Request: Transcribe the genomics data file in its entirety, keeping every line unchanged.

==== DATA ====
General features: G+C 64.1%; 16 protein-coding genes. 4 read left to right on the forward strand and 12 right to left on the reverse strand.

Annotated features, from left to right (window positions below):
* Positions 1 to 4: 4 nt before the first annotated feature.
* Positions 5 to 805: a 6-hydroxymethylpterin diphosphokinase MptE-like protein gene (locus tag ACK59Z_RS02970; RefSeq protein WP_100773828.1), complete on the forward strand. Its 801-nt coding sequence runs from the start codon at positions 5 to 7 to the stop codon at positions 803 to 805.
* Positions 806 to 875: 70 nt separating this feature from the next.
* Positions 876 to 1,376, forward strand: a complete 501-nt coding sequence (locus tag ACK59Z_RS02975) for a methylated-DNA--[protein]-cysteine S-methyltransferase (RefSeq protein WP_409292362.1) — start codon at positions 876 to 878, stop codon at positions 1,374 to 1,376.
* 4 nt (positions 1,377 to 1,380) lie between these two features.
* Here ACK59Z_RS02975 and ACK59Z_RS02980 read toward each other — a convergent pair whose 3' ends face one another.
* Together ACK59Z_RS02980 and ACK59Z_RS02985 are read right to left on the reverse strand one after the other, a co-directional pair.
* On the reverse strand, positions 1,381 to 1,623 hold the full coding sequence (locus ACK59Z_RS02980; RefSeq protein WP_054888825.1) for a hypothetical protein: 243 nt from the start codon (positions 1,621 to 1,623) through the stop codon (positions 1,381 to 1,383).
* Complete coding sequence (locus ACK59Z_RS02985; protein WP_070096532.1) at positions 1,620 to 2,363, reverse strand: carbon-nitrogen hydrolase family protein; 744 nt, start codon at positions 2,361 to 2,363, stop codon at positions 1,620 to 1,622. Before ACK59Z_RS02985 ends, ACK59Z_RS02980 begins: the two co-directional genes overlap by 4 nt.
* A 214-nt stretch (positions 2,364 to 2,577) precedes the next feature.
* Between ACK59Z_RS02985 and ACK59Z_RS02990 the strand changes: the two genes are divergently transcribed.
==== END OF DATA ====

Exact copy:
General features: G+C 64.1%; 16 protein-coding genes. 4 read left to right on the forward strand and 12 right to left on the reverse strand.

Annotated features, from left to right (window positions below):
* Positions 1 to 4: 4 nt before the first annotated feature.
* Positions 5 to 805: a 6-hydroxymethylpterin diphosphokinase MptE-like protein gene (locus tag ACK59Z_RS02970; RefSeq protein WP_100773828.1), complete on the forward strand. Its 801-nt coding sequence runs from the start codon at positions 5 to 7 to the stop codon at positions 803 to 805.
* Positions 806 to 875: 70 nt separating this feature from the next.
* Positions 876 to 1,376, forward strand: a complete 501-nt coding sequence (locus tag ACK59Z_RS02975) for a methylated-DNA--[protein]-cysteine S-methyltransferase (RefSeq protein WP_409292362.1) — start codon at positions 876 to 878, stop codon at positions 1,374 to 1,376.
* 4 nt (positions 1,377 to 1,380) lie between these two features.
* Here ACK59Z_RS02975 and ACK59Z_RS02980 read toward each other — a convergent pair whose 3' ends face one another.
* Together ACK59Z_RS02980 and ACK59Z_RS02985 are read right to left on the reverse strand one after the other, a co-directional pair.
* On the reverse strand, positions 1,381 to 1,623 hold the full coding sequence (locus ACK59Z_RS02980; RefSeq protein WP_054888825.1) for a hypothetical protein: 243 nt from the start codon (positions 1,621 to 1,623) through the stop codon (positions 1,381 to 1,383).
* Complete coding sequence (locus ACK59Z_RS02985; protein WP_070096532.1) at positions 1,620 to 2,363, reverse strand: carbon-nitrogen hydrolase family protein; 744 nt, start codon at positions 2,361 to 2,363, stop codon at positions 1,620 to 1,622. Before ACK59Z_RS02985 ends, ACK59Z_RS02980 begins: the two co-directional genes overlap by 4 nt.
* A 214-nt stretch (positions 2,364 to 2,577) precedes the next feature.
* Between ACK59Z_RS02985 and ACK59Z_RS02990 the strand changes: the two genes are divergently transcribed.